Narrator: This is Science Today. UCLA researchers have identified that hypertension, or elevated blood pressure, accounts for 15% of the life expectancy gap between blacks and whites- making it the leading contribution. Mitchell Wong, an assistant professor of medicine, led the study and says that these findings were surprising.
Wong: Looking at the differences in life expectancy between blacks and whites, we were surprised to see that hypertension was number one. We in fact expected that heart attacks would be number one - basically because it's the leading cause of death among both blacks and whites.
Narrator: Wong says that hypertension's effect on younger populations accounts for the gap.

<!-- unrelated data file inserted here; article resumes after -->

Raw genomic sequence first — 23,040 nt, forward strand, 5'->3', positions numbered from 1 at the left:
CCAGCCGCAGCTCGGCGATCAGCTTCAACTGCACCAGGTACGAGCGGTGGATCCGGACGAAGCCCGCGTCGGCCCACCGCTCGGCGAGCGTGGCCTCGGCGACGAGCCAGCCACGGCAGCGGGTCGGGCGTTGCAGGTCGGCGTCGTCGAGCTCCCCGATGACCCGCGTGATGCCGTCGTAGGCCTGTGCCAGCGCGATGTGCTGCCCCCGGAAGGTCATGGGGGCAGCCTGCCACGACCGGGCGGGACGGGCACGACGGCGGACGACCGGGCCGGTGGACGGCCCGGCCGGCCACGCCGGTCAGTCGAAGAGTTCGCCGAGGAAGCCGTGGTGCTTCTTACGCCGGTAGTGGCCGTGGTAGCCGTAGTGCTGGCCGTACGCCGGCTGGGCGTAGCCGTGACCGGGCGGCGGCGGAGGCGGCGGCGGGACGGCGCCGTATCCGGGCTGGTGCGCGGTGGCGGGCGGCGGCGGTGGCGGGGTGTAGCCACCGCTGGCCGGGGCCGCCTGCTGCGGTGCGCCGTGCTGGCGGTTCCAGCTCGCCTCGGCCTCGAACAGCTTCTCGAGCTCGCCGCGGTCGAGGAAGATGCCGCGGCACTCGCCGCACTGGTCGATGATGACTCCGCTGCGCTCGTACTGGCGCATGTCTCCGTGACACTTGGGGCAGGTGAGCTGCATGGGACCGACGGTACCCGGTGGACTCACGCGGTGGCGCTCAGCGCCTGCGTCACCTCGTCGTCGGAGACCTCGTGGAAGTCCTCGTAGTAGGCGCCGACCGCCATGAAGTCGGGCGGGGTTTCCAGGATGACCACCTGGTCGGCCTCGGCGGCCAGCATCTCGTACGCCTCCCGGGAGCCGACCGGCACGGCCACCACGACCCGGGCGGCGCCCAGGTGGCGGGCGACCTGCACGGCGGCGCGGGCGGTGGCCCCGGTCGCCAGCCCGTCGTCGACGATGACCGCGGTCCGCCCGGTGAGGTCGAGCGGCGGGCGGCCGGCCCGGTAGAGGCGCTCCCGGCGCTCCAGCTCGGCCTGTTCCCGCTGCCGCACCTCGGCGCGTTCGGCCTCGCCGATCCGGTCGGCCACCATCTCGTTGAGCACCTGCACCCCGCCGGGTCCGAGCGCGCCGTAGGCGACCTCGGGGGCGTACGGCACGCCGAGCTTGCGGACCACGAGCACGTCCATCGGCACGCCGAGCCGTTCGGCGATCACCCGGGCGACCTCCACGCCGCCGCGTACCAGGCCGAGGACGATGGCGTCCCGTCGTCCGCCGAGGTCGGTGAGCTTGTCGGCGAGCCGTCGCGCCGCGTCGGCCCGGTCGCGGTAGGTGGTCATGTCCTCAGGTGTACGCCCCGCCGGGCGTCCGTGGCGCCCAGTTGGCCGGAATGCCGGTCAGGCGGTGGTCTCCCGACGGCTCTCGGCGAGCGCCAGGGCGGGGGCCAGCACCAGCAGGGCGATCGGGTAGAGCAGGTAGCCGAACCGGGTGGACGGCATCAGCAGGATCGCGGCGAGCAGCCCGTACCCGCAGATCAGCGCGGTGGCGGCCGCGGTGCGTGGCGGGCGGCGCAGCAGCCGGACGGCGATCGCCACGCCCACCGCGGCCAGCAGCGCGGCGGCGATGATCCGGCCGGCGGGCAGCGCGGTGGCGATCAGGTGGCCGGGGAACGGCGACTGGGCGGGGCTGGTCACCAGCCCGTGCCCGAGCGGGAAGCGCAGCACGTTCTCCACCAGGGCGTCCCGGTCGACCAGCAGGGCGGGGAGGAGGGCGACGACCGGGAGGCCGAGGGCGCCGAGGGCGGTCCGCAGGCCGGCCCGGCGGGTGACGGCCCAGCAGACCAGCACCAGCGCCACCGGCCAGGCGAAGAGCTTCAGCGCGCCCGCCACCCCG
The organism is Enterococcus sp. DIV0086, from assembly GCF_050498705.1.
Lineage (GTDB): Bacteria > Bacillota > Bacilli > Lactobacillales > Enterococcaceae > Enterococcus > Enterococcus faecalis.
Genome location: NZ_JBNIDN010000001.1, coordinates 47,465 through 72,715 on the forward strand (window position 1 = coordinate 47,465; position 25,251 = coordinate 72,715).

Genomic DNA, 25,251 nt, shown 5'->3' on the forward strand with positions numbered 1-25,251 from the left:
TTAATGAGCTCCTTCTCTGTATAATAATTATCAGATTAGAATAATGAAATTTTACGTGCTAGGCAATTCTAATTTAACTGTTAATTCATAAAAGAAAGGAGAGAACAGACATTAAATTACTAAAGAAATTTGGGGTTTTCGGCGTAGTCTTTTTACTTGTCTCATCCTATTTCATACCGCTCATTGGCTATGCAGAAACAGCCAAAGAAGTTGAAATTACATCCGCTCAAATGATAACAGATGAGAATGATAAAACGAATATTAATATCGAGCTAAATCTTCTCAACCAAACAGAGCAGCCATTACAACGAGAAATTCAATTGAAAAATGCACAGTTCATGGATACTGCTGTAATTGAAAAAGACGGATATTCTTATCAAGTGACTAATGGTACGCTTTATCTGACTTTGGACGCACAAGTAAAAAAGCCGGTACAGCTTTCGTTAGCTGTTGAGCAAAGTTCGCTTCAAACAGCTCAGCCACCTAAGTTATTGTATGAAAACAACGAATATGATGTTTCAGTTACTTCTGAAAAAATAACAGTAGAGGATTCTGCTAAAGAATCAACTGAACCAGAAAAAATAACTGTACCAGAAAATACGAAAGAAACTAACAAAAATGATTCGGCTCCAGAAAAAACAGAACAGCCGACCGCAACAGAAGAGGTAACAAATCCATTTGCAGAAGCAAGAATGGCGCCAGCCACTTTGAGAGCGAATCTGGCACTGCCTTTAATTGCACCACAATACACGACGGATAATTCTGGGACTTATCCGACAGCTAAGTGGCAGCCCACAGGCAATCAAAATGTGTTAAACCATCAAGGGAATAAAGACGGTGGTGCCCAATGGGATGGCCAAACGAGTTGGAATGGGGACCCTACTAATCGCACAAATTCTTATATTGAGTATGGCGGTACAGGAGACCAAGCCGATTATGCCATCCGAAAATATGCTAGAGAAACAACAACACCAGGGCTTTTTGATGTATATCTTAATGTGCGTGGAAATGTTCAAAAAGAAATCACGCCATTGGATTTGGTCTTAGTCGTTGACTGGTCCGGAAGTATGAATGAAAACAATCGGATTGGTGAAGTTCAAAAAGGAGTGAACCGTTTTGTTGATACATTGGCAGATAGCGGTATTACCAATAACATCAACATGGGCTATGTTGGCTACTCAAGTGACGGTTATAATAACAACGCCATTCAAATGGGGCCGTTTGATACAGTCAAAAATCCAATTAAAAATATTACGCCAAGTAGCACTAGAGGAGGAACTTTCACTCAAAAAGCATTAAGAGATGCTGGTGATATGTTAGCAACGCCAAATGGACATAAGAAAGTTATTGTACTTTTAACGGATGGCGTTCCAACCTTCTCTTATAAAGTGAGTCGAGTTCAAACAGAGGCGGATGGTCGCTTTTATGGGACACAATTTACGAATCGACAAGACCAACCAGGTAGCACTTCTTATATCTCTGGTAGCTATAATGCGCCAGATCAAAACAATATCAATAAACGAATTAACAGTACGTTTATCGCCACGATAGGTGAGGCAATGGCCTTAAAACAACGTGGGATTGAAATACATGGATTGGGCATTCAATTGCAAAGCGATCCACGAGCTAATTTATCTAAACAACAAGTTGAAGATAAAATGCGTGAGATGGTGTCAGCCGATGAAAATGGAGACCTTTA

Wong: Hypertension is often considered a contributing disease. But in fact, really hypertension is the underlying cause for many people and although it's a less common cause, it does cause death perhaps because hypertension starts at a much younger age and thus can cause death at a younger age. But the good news is that some primary prevention - meaning, screening - and change in behaviors that promote or make certain diseases more likely - we can do quite a lot.
Narrator: For Science Today, I'm Larissa Branin.